Saturday, March 21, 2015

Hillary Clinton's problem is not just her emails

These pictures of Hillary Clinton and Elizabeth Warren capture a major difference that I think is important, and I wish Hillary had one-tenth of that quality that Elizabeth has in spades.

Hillary Clinton

Elizabeth Warren - Lloyd Austin II Briefs on Military Effort Against ISILWhat to call it?   Engagement, spontaneity, non-defensiveness, phrase-making that sounds fresh, no matter how many times she says them.   I can still quote lines from her 2012 senate campaign speeches.

Watching Hillary answering reporters' questions about her emails just brought back all that I found wanting in her 2008 campaign.   Somehow the warm, caring Hillary that people know from personal contact gets lost when she faces a crowd from behind a microphone.   She retreats to that chin-up pose, looking out above the crowd, not at them, talking down from a lofty perch, like a policy wonk.

Hillary's phrases sound canned, her emotions stilted, rather than felt.  Probing questions provoke a defensiveness;  and, no matter how cool she remains, she retreats behind the shield of talking at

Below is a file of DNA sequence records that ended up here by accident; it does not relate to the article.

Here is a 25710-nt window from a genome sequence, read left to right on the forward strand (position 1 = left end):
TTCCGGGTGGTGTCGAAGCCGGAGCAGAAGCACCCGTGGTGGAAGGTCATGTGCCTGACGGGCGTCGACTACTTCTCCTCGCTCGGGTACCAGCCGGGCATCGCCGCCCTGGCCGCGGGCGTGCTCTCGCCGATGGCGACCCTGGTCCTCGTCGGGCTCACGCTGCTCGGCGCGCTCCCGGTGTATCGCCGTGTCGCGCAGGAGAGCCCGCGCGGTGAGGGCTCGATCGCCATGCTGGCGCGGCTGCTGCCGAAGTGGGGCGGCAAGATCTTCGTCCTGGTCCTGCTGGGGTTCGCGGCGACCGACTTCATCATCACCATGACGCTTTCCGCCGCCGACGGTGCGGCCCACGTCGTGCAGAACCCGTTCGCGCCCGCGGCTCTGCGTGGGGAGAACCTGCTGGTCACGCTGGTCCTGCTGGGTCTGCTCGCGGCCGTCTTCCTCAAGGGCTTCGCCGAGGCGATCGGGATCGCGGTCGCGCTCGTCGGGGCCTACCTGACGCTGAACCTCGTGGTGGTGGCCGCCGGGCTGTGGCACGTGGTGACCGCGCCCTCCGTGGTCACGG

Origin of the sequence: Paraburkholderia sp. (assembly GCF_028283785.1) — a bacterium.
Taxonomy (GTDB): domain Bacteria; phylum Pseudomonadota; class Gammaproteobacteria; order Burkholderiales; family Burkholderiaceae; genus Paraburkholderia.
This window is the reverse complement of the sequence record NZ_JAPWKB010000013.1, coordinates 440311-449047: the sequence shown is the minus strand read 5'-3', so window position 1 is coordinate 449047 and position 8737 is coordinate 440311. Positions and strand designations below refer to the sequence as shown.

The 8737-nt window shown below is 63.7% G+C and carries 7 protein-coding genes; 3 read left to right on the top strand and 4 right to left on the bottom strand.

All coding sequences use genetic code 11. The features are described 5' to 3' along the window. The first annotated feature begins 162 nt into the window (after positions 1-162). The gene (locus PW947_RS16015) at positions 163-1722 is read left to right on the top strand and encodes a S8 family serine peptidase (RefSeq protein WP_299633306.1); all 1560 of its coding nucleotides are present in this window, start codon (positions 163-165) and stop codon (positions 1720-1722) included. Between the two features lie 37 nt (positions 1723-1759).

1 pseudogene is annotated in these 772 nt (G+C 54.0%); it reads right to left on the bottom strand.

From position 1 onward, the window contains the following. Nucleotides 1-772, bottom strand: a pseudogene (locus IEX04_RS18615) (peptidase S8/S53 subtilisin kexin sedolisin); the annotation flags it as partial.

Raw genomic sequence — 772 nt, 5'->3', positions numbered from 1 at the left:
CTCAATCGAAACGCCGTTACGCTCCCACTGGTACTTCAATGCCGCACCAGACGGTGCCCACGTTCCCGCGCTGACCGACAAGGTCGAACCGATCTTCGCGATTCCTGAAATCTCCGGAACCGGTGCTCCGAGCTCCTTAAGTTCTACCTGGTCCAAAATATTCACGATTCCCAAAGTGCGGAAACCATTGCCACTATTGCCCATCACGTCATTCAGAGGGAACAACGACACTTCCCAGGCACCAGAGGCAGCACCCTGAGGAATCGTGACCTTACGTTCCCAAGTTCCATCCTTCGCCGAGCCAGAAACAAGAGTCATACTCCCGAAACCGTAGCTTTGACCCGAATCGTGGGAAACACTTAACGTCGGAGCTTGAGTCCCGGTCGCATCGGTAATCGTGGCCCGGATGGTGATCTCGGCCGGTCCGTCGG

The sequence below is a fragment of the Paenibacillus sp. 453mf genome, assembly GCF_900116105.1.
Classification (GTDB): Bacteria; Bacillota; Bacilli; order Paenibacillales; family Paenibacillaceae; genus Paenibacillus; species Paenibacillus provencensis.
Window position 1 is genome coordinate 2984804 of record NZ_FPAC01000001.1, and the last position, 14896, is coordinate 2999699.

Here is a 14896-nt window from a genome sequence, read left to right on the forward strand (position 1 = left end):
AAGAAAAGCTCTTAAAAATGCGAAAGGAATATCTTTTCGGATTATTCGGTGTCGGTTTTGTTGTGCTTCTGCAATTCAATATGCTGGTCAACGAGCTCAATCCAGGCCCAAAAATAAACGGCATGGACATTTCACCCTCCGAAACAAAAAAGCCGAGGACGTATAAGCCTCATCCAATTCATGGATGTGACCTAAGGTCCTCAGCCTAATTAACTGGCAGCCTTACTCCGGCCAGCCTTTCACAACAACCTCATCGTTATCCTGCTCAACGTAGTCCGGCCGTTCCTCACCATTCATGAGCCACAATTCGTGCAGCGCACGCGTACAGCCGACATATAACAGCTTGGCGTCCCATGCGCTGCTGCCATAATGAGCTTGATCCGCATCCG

people rather engaging with them.  

Elizabeth Warren Barack Obama Delivers State of the Union AddressHere is another picture of Elizabeth Warren, showing her being in the moment with Sen. Bob Menendez (D-NJ).   

Nothing about Elizabeth Warren sounds stilted or canned.   She always speaks as though she's in the moment and fully engaged with you, personally.    Notice in both pictures how she leans forward, animated even while listening, while Hillary pulls back behind a mask and a defensive wall.

Clearly it comes from a level of comfort and style that Elizabeth feels and, apparently, Hillary does not.   I am not for a moment suggesting that Hillary doesn't care or doesn't feel comfortable with people.   But she needs to find some way to let that side of her be present on the podium as well as in person.    Unfortunately, it's probably not something you can learn.

Hillary is still my choice for our next president -- not perfect but more right than anyone else that is likely to win and be able to govern.   I just wish she had a better style of communicating on the campaign trail.


Friday, March 20, 2015

Some Palestinian opinions on the election

From the New York Times Opinion Pages, by Palestinian writer Yousef Munayyer: